Every business felt the impact of COVID-19. Whether the pandemic hurt or helped a business, the entire economic ecosystem felt a seismic shift. And the mergers and acquisitions (M&A) space in Arizona was not spared.

“There are predominantly two different groups of buyers,” says Paul Valentine, a partner at Quarles & Brady. “You have your strategic buyers — other companies in the same industry looking to acquire other companies and grow — and then you have the private equity funds. The private equity funds really stopped M&A activity when the pandemic started. The reason for that is lenders became understandably nervous and so funding dried up.”

Because banks weren’t making loans for acquisitions, Valentine says there was a period of time after the pandemic hit when it was really difficult to get a deal done.

“But as we’ve gone on, Valentine says, “those lending restrictions have eased substantially and right now, we are right back where we were before the pandemic and interest rates are still really low.”

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One of the organizations that helps keep M&A activity on track in Arizona is the Association for Corporate Growth (ACG). Founded in 1954, ACG is the premier M&A dealmaking community with 59 chapters worldwide, including Arizona. ACG’s global network comprises more than 100,000 middle market professionals who invest, own and advise growing companies.

ACG helps its members overcome obstacles, many of which presented themselves during the pandemic.

“Simply meeting in person was one of the biggest initial challenges,” says Tyler Lounsbery, a principal at CliftonLarsonAllen. “It’s hard for investors to get comfortable spending millions of dollars without the opportunity to physically visit a location and look management in the eye. Many areas of due diligence were somewhat easily transitioned to be completed 100 percent remote, but most buyers still want to develop a level of relationship and comfort that can’t be replicated through Zoom calls.”

John Farr, managing director of Columbia West Capital, says another key component of dealmaking that was thrown off by the pandemic was what those in the industry call LTM (last twelve months) cash flow, knowing that even companies with highly successful growth rates still dipped for some period.

“Frankly there are winners and losers,” Farr says. “We’ve had some clients who did have transactions that were put on hold. And then we had some clients who have out-performed over the last 12 months and that has created some motivation for them to sell.”

The pandemic has also created motivation in the M&A space to make up for lost time.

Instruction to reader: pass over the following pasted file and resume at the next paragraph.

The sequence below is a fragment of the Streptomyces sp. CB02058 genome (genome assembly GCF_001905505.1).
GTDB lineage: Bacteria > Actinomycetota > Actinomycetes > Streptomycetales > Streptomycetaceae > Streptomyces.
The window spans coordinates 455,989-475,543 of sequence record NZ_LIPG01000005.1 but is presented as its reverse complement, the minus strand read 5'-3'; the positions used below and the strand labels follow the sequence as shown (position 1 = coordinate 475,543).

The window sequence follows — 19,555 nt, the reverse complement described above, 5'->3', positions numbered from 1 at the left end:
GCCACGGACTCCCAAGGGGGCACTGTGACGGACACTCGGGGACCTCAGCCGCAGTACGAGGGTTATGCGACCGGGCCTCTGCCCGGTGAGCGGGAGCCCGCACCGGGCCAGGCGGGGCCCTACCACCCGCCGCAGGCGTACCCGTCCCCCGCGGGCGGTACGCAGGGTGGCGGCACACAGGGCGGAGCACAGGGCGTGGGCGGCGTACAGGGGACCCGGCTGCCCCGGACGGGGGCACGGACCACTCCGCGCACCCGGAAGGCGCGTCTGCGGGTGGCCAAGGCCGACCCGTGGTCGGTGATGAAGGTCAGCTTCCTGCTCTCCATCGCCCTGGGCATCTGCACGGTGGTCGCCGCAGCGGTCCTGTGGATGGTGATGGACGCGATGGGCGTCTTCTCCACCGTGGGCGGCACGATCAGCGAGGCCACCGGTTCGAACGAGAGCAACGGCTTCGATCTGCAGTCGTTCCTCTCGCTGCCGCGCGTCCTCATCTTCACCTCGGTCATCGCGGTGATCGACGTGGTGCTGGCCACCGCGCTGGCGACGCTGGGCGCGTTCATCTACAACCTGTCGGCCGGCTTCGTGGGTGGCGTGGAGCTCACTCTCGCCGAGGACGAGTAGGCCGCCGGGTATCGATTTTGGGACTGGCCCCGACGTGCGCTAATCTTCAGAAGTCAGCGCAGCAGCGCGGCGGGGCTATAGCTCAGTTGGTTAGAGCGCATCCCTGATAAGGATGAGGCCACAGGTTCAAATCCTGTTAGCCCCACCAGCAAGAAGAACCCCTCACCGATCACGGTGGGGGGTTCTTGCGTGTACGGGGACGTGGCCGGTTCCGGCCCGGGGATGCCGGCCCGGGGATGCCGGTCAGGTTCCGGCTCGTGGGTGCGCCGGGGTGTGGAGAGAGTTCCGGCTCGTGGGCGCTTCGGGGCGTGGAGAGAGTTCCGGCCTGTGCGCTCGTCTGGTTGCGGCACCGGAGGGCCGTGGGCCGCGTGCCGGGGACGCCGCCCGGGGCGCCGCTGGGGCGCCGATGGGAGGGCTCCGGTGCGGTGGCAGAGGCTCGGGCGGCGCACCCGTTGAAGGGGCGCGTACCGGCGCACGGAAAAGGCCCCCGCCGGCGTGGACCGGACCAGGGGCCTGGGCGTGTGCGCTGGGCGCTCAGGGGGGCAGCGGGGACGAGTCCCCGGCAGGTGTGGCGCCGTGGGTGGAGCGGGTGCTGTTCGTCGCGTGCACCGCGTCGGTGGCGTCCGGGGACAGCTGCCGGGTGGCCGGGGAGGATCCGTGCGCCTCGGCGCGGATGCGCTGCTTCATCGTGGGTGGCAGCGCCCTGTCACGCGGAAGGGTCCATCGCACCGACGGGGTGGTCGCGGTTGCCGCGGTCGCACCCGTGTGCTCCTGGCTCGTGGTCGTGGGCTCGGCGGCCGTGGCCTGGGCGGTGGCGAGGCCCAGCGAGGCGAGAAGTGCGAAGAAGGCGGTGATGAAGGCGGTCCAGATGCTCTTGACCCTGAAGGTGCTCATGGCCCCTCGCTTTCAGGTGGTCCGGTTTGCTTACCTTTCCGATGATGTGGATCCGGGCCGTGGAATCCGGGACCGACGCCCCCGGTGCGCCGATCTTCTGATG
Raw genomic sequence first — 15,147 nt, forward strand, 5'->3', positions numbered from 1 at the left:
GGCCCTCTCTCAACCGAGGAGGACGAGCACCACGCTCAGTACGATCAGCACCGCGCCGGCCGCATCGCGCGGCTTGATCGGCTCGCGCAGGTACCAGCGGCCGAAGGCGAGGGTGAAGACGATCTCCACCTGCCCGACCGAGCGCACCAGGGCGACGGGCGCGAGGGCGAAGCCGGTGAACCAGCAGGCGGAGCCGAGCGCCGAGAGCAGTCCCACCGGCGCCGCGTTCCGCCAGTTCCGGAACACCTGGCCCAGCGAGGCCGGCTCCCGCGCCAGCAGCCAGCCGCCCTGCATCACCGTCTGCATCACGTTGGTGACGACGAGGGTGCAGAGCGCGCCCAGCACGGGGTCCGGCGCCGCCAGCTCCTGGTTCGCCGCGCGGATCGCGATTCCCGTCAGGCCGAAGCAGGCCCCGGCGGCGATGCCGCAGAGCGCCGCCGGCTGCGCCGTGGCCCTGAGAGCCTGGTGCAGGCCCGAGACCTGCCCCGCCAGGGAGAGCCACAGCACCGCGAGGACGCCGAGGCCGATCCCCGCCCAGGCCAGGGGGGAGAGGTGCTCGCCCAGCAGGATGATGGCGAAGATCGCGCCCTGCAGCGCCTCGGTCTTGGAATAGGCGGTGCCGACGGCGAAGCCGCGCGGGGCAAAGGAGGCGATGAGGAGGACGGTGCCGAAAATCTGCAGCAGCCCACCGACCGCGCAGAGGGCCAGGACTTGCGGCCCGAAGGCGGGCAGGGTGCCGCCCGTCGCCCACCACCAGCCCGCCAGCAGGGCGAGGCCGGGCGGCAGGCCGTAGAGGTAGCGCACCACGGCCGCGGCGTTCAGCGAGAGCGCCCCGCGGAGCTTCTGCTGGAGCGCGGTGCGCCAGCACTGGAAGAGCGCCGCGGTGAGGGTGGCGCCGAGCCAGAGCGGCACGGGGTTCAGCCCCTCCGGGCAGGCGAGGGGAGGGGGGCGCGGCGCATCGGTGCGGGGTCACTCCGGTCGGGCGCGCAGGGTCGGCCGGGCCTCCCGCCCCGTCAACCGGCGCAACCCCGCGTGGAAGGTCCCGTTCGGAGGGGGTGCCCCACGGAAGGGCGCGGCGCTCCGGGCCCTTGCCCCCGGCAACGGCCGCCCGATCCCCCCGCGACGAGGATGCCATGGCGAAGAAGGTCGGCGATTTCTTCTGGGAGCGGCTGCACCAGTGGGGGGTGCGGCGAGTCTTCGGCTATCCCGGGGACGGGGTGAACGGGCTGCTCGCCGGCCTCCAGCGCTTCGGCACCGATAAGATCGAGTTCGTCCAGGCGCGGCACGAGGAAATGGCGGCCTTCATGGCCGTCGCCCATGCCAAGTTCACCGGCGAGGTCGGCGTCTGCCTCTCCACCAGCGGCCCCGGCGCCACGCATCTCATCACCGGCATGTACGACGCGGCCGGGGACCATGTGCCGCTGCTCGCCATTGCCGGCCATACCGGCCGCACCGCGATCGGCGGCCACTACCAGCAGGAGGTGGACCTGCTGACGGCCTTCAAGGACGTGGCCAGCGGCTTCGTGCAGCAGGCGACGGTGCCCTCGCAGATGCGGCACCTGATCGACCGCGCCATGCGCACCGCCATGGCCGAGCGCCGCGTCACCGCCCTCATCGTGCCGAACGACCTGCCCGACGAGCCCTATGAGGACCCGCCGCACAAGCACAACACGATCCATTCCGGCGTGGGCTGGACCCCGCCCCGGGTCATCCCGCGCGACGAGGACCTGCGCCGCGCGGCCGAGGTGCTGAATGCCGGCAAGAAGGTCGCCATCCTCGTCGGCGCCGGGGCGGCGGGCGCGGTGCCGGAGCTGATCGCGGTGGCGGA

“What we have is sort of this pent up demand because these private equity firms feel they’ve lost at least a quarter, maybe even two of acquisition activity,” Valentine says. “And they don’t get paid unless they utilize their capital. So there’s even more demand. So when companies are going to market, you’re seeing not just one or two offers, you’re seeing four, five, six, seven offers. And they’re all competing against each other to try and acquire these businesses.”

So in Arizona, the air isn’t the only thing heating up heading into summer.

“We increasingly have a more diversified economy, and we also have a community that is business friendly,” Farr says, “so Arizona will continue to be a gem for any business dependent on growth, especially population growth. When you hear that, you may naturally think housing. Yes, that’s true, but I also mean any service business, any consumer business, anything driven by unit volume of a population. And that’s a great characteristic to have in a state.”

Farr also points to Arizona’s growing technology sector, which is expected to continue to foster and attract M&A activity, as well as capital raising.

For those looking to make deals as we emerge from the pandemic, M&A activity is expected to be very strong moving forward in 2021, especially in the middle market.  There are two basic drivers, contributing to the hot M&A space, according to Lounsbery:

• Dry powder: “Private equity continues to gain popularity as an asset class, and strategic acquirers have cash on their balance sheets,” Lounsbery says. “In simple terms, there continues to be a ton of cash chasing deals.”

• Owner demographics: “As the baby boomers continue to age and businesses aren’t transitioned to a family member, there will be many businesses that have no other option than going to market,” Lounsbery says. “Private equity and other acquires are great options for these sellers.”

“I think the notion of optimism in this moment is very real,” Farr says. “A lot of people are busy and 2021 particularly could be a very good year for M&A.”